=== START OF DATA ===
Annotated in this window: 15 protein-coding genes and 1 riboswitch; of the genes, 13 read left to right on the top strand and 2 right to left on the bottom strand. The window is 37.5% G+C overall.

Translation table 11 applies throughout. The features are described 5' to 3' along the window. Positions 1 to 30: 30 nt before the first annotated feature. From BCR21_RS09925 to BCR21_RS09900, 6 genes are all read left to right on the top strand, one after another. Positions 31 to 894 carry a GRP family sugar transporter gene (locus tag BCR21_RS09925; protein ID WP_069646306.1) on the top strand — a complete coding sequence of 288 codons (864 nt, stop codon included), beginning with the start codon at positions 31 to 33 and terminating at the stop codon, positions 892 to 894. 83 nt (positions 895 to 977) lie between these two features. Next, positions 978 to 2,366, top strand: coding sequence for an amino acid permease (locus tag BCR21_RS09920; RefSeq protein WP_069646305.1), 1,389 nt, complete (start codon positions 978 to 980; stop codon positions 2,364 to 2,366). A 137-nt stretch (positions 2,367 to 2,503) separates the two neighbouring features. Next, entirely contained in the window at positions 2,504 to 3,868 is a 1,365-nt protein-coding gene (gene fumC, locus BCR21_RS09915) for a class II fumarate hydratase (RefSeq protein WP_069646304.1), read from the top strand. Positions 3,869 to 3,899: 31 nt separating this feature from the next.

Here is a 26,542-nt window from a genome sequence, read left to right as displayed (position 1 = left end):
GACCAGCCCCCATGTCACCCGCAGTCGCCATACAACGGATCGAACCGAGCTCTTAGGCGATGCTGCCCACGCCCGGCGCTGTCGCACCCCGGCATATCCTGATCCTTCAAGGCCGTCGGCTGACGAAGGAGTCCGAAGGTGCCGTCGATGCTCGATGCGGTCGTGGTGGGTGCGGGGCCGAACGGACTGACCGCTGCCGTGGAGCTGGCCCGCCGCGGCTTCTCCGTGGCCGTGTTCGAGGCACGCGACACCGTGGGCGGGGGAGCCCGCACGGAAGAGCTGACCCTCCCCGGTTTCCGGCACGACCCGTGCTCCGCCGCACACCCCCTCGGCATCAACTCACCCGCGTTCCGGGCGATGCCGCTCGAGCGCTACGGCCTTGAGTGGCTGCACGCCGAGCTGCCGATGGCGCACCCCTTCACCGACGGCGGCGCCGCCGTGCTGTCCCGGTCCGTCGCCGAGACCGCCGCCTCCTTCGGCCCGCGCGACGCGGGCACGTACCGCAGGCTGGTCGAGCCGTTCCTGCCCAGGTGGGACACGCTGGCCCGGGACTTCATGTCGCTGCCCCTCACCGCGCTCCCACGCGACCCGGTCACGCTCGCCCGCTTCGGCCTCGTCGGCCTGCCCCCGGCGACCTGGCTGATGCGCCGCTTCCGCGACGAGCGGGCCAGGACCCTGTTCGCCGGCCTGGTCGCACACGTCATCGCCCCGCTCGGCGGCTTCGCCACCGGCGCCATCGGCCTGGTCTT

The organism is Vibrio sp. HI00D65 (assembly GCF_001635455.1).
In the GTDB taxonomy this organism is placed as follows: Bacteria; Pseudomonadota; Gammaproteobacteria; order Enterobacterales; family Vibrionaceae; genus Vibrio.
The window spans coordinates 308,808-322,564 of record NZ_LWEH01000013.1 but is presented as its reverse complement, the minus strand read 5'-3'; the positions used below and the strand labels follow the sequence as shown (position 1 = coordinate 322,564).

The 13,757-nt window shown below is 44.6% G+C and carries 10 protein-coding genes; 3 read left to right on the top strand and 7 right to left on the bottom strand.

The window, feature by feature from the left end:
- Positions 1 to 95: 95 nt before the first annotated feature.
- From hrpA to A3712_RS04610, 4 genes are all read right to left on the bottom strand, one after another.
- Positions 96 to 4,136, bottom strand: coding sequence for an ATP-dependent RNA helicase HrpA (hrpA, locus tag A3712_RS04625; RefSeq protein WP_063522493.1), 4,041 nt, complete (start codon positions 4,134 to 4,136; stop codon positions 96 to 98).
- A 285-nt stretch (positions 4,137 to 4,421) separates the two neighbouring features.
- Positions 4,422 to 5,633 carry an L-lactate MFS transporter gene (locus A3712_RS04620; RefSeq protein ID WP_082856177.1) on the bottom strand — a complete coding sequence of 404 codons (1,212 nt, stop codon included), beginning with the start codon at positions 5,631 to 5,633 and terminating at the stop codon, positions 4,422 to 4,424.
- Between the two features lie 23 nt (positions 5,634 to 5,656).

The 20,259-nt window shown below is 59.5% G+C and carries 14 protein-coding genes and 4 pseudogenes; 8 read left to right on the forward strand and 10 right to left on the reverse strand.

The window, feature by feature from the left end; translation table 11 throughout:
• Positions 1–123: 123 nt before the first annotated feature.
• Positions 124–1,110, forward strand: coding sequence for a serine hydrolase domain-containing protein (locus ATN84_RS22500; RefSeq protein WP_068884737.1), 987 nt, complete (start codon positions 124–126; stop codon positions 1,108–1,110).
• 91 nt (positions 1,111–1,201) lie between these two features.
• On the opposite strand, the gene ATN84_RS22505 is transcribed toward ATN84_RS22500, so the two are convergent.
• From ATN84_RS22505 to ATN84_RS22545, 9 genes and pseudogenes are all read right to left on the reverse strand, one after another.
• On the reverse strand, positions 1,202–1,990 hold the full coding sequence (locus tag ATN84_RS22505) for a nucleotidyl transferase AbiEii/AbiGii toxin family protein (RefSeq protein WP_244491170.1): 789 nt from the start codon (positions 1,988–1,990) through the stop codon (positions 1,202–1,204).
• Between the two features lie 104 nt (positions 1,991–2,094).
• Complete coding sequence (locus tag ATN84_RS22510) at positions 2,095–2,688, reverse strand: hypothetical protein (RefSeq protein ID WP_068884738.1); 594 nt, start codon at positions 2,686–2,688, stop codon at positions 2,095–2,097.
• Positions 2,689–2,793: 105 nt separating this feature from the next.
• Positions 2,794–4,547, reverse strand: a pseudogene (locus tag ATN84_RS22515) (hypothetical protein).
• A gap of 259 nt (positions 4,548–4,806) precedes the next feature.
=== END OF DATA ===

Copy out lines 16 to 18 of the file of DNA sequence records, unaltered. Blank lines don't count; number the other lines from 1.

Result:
The 20,259-nt window shown below is 59.5% G+C and carries 14 protein-coding genes and 4 pseudogenes; 8 read left to right on the forward strand and 10 right to left on the reverse strand.

The window, feature by feature from the left end; translation table 11 throughout:
• Positions 1–123: 123 nt before the first annotated feature.